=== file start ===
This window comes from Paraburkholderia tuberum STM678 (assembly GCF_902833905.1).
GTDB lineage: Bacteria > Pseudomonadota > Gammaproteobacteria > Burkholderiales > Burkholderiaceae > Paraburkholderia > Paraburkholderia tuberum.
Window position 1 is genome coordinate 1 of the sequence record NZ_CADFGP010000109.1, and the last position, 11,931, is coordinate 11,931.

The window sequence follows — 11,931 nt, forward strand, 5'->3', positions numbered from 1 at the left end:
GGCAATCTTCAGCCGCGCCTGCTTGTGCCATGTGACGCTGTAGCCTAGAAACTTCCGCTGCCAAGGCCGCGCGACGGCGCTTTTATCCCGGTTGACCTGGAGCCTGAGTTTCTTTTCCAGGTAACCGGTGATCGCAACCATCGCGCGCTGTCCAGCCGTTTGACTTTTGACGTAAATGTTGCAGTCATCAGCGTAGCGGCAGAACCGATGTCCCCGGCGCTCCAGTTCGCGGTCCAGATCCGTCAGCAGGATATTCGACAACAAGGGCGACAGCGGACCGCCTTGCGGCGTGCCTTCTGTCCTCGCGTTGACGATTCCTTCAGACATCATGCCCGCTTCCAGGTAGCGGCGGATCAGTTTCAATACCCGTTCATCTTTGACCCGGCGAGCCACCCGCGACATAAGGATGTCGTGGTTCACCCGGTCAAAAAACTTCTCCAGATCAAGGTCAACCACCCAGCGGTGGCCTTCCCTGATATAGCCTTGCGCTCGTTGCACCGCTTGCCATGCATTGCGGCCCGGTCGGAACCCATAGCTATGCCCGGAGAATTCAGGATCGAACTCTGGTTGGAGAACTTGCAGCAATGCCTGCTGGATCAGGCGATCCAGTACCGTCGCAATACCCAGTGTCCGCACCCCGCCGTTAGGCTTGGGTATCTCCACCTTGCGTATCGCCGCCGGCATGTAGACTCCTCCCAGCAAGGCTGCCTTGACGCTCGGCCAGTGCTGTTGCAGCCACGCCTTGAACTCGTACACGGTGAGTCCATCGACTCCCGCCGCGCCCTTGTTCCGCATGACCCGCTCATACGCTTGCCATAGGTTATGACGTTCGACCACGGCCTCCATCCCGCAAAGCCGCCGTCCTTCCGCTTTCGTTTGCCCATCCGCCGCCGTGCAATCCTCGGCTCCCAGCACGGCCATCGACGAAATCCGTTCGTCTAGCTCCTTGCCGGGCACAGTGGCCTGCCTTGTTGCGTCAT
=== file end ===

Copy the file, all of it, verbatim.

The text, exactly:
This window comes from Paraburkholderia tuberum STM678 (assembly GCF_902833905.1).
GTDB lineage: Bacteria > Pseudomonadota > Gammaproteobacteria > Burkholderiales > Burkholderiaceae > Paraburkholderia > Paraburkholderia tuberum.
Window position 1 is genome coordinate 1 of the sequence record NZ_CADFGP010000109.1, and the last position, 11,931, is coordinate 11,931.

The window sequence follows — 11,931 nt, forward strand, 5'->3', positions numbered from 1 at the left end:
GGCAATCTTCAGCCGCGCCTGCTTGTGCCATGTGACGCTGTAGCCTAGAAACTTCCGCTGCCAAGGCCGCGCGACGGCGCTTTTATCCCGGTTGACCTGGAGCCTGAGTTTCTTTTCCAGGTAACCGGTGATCGCAACCATCGCGCGCTGTCCAGCCGTTTGACTTTTGACGTAAATGTTGCAGTCATCAGCGTAGCGGCAGAACCGATGTCCCCGGCGCTCCAGTTCGCGGTCCAGATCCGTCAGCAGGATATTCGACAACAAGGGCGACAGCGGACCGCCTTGCGGCGTGCCTTCTGTCCTCGCGTTGACGATTCCTTCAGACATCATGCCCGCTTCCAGGTAGCGGCGGATCAGTTTCAATACCCGTTCATCTTTGACCCGGCGAGCCACCCGCGACATAAGGATGTCGTGGTTCACCCGGTCAAAAAACTTCTCCAGATCAAGGTCAACCACCCAGCGGTGGCCTTCCCTGATATAGCCTTGCGCTCGTTGCACCGCTTGCCATGCATTGCGGCCCGGTCGGAACCCATAGCTATGCCCGGAGAATTCAGGATCGAACTCTGGTTGGAGAACTTGCAGCAATGCCTGCTGGATCAGGCGATCCAGTACCGTCGCAATACCCAGTGTCCGCACCCCGCCGTTAGGCTTGGGTATCTCCACCTTGCGTATCGCCGCCGGCATGTAGACTCCTCCCAGCAAGGCTGCCTTGACGCTCGGCCAGTGCTGTTGCAGCCACGCCTTGAACTCGTACACGGTGAGTCCATCGACTCCCGCCGCGCCCTTGTTCCGCATGACCCGCTCATACGCTTGCCATAGGTTATGACGTTCGACCACGGCCTCCATCCCGCAAAGCCGCCGTCCTTCCGCTTTCGTTTGCCCATCCGCCGCCGTGCAATCCTCGGCTCCCAGCACGGCCATCGACGAAATCCGTTCGTCTAGCTCCTTGCCGGGCACAGTGGCCTGCCTTGTTGCGTCAT